This stands as proof that violent religious fundamentalists - regardless of their creed, race or upbringing - are good at three things: finding followers to manipulate, terrifying their opponents into silence and killing the ones who dare to continue to speak out. And it's seemingly getting worse all the time.

Now Reading

Fueless Cluck of the Month candidate Andrea Shea King just doesn't get lynching analogies. She uses them, to be sure, but that doesn't disprove the fact that she doesn't get them:

“I would like to think that these guys could pay with their lives, hanging from a noose in front of the U.S. Capitol Building,” she said. “What they are doing is they are putting their own interests above that of America, and to me that is criminal.”

Uh huh. Sure.

Meanwhile, the Department of Justice added a bit of nuance to the debate about police conduct in Ferguson, Missouri by publishing a report that doesn't exactly state that the situation there is peachy-keen despite the lack of a case against former Ferguson police officer Darren Wilson for the death of Michael Brown:


The City’s emphasis on revenue generation has a profound effect on FPD’s approach to law enforcement. Patrol assignments and schedules are geared toward aggressive enforcement of Ferguson’s municipal code, with insufficient thought given to whether enforcement strategies promote public safety or unnecessarily undermine community trust and cooperation. Officer evaluations and promotions depend to an inordinate degree on "productivity," meaning the number of citations issued. Partly as a consequence of City and FPD priorities, many officers appear to see some residents, especially those who live in Ferguson’s predominantly African-American neighborhoods, less as constituents to be protected than as potential offenders and sources of revenue.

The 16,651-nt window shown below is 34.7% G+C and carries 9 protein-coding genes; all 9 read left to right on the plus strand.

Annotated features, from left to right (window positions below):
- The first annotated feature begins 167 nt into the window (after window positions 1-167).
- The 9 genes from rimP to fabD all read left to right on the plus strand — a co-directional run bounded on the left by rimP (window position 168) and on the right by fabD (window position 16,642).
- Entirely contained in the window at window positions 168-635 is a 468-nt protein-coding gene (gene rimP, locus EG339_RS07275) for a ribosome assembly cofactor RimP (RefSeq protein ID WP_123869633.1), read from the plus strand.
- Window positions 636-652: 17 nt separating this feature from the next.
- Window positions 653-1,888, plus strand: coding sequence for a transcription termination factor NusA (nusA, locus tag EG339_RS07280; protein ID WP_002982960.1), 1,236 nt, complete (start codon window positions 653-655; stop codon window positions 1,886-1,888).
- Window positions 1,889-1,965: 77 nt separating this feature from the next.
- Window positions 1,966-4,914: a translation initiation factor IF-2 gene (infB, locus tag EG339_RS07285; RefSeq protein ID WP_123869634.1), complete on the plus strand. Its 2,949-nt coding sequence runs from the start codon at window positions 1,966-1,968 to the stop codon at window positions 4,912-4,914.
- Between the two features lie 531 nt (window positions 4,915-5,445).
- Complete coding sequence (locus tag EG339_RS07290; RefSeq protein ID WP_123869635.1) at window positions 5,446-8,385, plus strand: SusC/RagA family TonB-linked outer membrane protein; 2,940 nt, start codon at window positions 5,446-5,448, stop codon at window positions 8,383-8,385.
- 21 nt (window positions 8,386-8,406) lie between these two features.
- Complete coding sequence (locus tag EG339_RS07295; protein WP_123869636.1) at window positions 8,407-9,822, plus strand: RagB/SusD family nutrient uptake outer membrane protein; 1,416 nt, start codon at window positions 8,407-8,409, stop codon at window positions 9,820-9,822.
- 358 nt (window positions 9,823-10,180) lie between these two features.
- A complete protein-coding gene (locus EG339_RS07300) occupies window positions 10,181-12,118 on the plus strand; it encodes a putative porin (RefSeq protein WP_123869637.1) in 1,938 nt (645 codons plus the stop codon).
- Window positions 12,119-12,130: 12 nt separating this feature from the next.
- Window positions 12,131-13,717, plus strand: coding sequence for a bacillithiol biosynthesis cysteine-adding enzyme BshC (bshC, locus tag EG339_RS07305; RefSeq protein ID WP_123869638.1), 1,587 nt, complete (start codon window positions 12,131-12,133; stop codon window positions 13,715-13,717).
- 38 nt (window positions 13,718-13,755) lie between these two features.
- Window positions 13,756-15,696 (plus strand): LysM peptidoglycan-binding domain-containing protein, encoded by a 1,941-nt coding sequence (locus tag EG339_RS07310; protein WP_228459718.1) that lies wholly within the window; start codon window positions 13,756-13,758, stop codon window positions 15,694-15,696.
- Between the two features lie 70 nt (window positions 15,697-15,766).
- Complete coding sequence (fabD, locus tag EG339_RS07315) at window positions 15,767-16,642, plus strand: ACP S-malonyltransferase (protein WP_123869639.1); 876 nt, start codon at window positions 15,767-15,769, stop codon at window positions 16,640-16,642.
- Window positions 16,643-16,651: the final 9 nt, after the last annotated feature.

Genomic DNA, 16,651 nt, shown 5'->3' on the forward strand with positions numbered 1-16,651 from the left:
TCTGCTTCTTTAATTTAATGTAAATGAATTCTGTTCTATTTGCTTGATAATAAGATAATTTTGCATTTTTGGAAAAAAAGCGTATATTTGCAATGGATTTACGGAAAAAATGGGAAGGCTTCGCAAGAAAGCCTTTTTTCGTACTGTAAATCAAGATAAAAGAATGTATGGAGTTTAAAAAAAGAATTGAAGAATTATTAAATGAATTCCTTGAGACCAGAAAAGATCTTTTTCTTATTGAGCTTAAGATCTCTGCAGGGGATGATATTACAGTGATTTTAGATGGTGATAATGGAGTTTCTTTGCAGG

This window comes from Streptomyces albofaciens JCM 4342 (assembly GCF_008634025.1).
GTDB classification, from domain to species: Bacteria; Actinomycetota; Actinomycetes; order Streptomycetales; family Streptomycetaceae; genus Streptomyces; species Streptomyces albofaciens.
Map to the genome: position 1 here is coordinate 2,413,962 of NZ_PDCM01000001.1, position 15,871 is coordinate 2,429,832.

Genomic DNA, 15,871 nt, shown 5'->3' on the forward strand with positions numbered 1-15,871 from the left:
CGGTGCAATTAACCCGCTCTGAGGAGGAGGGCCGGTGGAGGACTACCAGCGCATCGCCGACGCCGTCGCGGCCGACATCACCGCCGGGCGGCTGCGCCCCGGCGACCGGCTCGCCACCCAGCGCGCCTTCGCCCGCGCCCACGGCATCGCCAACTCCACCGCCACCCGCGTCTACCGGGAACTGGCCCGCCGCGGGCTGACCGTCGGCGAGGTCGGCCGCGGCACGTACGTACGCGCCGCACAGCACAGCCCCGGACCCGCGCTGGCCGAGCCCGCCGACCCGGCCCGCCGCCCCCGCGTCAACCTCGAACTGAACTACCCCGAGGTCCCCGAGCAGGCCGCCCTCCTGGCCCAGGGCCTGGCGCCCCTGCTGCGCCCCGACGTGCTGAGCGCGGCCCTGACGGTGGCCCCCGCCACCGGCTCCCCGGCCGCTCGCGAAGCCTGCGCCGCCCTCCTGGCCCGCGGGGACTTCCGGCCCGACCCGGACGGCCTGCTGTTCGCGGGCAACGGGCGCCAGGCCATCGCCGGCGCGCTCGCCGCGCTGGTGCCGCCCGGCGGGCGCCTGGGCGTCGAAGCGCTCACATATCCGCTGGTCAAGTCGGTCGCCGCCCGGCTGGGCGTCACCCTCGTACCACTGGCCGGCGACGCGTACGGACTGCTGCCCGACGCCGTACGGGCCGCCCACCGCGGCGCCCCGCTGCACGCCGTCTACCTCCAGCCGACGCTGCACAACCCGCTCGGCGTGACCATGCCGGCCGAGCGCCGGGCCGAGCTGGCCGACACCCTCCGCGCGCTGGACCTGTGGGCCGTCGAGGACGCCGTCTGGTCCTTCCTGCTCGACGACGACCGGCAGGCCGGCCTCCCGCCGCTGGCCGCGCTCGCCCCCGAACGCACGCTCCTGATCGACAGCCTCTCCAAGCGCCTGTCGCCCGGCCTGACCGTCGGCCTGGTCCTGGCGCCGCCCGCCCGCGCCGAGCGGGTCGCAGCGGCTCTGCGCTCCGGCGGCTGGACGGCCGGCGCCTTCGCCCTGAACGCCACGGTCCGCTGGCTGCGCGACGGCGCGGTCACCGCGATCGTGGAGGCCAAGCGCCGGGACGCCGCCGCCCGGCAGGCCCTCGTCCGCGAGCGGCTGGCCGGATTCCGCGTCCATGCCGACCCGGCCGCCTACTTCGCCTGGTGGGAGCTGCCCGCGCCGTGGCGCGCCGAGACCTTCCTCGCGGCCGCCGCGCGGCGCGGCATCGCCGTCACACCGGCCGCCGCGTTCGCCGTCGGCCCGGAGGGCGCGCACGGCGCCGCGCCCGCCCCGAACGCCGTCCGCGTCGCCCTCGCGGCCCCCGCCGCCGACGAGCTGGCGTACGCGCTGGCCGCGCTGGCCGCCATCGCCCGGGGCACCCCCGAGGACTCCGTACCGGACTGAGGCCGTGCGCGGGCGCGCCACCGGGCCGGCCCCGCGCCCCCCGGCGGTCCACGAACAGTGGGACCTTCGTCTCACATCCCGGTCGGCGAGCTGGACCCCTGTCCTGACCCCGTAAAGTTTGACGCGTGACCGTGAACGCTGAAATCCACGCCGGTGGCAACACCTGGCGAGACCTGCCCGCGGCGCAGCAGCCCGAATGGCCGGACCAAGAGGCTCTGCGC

This culture within FPD influences officer activities in all areas of policing, beyond just ticketing. Officers expect and demand compliance even when they lack legal authority. They are inclined to interpret the exercise of free-speech rights as unlawful disobedience, innocent movements as physical threats, indications of mental or physical illness as belligerence. Police supervisors and leadership do too little to ensure that officers act in accordance with law and policy, and rarely respond meaningfully to civilian complaints of officer misconduct. The result is a pattern of stops without reasonable suspicion and arrests without probable cause in violation of the Fourth Amendment; infringement on free expression, as well as retaliation for protected expression, in violation of the First Amendment, and excessive force in violation of the Fourth Amendment.


In other words,  the DoJ ruling found that Wilson didn't deserve to get charged, but let's face it - the Brown incident was a oversized fuse trying to find a bomb to set off. And unfortunately, it did.

Tragedy and stupidity, all at once

In the wake of  the mass murders at Charlie Hebdo, never let it be said that you can't find an American wingnut who remains completely incapable of separating his grimy fantasies from reality.

Ladies and Gentlemen, I give you Bill Donohue.

Now take him away and put him somewhere far from civilized people.

Please.

Your computer wants your job - sort of

Granted, the article talks about mining previous published research as opposed to the still all-too-human work of actually undertaking it, but still - anyone starting to feel just a bit inadequate because of this?